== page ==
Low Water Mark
To give him credit Cllr Nigel Kay is correct in stating (Faversham Eye, Jan Issue, page 3) that RPI figures show that house prices have increased 17 times since 1967 or – from evidence of his own former home 13 times in the last 36 years. However, one must not assume that this rate of increase will continue. Price rise is affected by several factors one of which is the realisation that one has paid too much for something. Defending itself on Radio 4 recently a national house building firm representative stated that new houses were like new cars which in the first year depreciated by around 10%. In other words, they were overcharging by 10%.
But never mind the prospect of Negative Equity as the subject of Cllr Kay’s published statement – 12 Market Place, Faversham – is not residential. In some respects this is good news. As Cllr Kay points out, commercial property has increased in value since 1986 by an average of 10%.
But if this is the case why are there so many vacant units in shopping centres. All cannot be well in the commercial sector if a shopping centre with reduced occupancy can be put up for sale at a reserve price of £1 to fetch a mere £1/4m – a fraction of its worth a few years ago.
The principal reason is the change in shopping habits. With the ease of on;ine purchasing who needs a big showroom and vast storage facilities when a large company can operate successfully from a back bedroom. Which is why there are lots of empty shops about, and why investors are becoming increasingly worried about our old friend Negative Equity.
Faversham is a small town of small shops with few big names and is in a better position to survive than some neighbouring large towns. All of which should mean, as Cllr Kay forecasts, that in a few years time 12 Market Place should be worth considerably more than the Town Council paid for it.
Number 12 Market Place is a double-fronted shop of a type harder to secure a tenant than a smaller shop. Possible uses for retail space of this size might be as tea shop, beauty parlour, charity shop, betting shop, or funeral parlour. Faversham has enough of these already.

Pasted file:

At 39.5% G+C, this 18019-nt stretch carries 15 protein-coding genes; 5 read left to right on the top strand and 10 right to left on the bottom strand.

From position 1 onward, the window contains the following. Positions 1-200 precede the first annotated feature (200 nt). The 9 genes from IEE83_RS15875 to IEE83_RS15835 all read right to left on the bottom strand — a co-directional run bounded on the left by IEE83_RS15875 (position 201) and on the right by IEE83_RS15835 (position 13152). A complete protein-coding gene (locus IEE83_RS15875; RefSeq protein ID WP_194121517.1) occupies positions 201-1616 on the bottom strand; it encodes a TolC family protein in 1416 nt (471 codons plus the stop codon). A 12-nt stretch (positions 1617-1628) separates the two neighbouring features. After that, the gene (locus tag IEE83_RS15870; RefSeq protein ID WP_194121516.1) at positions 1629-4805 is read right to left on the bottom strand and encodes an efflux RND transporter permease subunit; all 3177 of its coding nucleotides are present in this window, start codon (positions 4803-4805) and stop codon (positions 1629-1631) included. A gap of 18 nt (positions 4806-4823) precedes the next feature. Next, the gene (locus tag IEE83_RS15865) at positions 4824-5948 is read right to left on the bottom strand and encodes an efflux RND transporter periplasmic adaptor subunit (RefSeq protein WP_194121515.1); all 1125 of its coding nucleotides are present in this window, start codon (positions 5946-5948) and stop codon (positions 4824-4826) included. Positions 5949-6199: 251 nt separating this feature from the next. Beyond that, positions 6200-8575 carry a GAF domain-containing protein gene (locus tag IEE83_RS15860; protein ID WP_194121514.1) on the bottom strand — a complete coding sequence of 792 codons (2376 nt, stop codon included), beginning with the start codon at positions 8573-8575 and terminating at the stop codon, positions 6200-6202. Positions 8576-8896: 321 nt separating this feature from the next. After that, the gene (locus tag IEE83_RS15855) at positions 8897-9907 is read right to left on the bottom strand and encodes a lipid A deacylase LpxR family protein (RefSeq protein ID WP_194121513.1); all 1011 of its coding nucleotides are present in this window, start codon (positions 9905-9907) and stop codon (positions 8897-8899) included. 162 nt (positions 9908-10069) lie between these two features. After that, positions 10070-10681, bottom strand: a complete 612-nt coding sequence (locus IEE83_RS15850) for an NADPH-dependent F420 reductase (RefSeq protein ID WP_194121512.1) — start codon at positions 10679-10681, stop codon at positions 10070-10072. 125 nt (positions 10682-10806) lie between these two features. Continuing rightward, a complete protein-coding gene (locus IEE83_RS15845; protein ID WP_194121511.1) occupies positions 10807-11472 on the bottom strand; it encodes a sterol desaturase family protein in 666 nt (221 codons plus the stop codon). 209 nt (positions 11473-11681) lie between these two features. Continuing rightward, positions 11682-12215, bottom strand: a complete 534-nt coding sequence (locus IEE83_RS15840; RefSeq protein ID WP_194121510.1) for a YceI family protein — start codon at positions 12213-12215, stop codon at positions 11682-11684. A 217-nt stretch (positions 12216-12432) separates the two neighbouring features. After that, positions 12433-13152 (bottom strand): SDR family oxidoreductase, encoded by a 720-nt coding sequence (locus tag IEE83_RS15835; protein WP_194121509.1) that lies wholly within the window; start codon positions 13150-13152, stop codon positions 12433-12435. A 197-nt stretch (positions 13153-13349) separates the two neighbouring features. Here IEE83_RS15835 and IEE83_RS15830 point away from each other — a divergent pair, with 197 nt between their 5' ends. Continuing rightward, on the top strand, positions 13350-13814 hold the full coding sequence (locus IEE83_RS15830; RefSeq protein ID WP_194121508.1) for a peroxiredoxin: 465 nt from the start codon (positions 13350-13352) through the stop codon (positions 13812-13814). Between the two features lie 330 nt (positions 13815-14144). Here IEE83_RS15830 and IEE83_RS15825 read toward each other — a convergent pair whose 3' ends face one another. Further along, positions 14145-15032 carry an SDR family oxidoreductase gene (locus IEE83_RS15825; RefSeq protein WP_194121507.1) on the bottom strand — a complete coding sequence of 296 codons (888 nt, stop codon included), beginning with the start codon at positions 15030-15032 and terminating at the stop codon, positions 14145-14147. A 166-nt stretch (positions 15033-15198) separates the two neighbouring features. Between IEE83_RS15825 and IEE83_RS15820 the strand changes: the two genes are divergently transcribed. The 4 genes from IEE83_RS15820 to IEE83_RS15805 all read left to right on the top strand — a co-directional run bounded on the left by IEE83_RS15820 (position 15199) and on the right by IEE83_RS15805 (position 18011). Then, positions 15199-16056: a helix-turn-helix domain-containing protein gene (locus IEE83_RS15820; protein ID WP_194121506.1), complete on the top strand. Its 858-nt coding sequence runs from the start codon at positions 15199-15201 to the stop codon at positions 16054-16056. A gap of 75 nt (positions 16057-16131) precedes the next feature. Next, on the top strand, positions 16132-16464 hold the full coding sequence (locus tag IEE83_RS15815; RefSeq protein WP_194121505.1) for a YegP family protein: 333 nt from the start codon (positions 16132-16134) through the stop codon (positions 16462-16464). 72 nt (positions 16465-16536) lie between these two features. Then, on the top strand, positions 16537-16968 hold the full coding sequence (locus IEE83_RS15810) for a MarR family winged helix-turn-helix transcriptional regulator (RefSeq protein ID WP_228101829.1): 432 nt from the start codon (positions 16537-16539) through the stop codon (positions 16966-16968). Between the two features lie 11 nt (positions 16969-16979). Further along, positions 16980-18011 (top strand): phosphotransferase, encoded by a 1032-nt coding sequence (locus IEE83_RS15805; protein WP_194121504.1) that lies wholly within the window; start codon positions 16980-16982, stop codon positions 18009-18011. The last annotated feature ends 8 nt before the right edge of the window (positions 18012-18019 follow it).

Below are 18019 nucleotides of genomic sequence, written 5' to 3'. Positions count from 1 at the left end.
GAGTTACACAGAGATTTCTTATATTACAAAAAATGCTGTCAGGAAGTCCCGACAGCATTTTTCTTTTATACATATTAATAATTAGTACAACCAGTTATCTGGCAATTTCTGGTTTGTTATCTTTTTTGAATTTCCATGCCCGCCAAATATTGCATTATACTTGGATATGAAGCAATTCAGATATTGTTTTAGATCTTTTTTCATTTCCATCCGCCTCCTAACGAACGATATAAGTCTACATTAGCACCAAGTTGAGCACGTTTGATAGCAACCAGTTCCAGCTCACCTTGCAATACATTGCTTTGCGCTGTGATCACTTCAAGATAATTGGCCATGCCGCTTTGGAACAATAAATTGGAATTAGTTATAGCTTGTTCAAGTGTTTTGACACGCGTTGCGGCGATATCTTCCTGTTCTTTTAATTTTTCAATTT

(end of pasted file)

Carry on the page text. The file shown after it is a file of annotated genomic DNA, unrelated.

At no stretch of the imagination is an empty, double-fronted former shop with glitzy offices above going to perform at 10% increase in value each year. One hopes an annual 10% reduction can be avoided. Quite possibly, if the Town Council had waited a few years, it might have got te freehold considerably cheaper.
One of the problems of 12 Market Place is usage or, to be precise, lack of it. I was one of those who had hoped Number 12 would provide a home for Faversham’s Magna Carta and the town’s ancient charters, but with the project short of £800,000 this is unlikely to happen in the near future.
Surely the Town Council could have found some use for the building on a busy Saturday to attract customers. They could have had a ‘Meet your local Councillor’ day, or possibly a coffee morning in aid of the depleted funds of the Cottage Hospital.
But no, the place was shut.
And what made it worse was that in front of the doorway of the White Elephant a couple of clients set up a table on which were copies of a salacious newspaper that they couldn’t sell and ended up having to give away.
Contributed by Hugh Perks
Thank you for your recent letter and sending me copies of the Faversham Eye.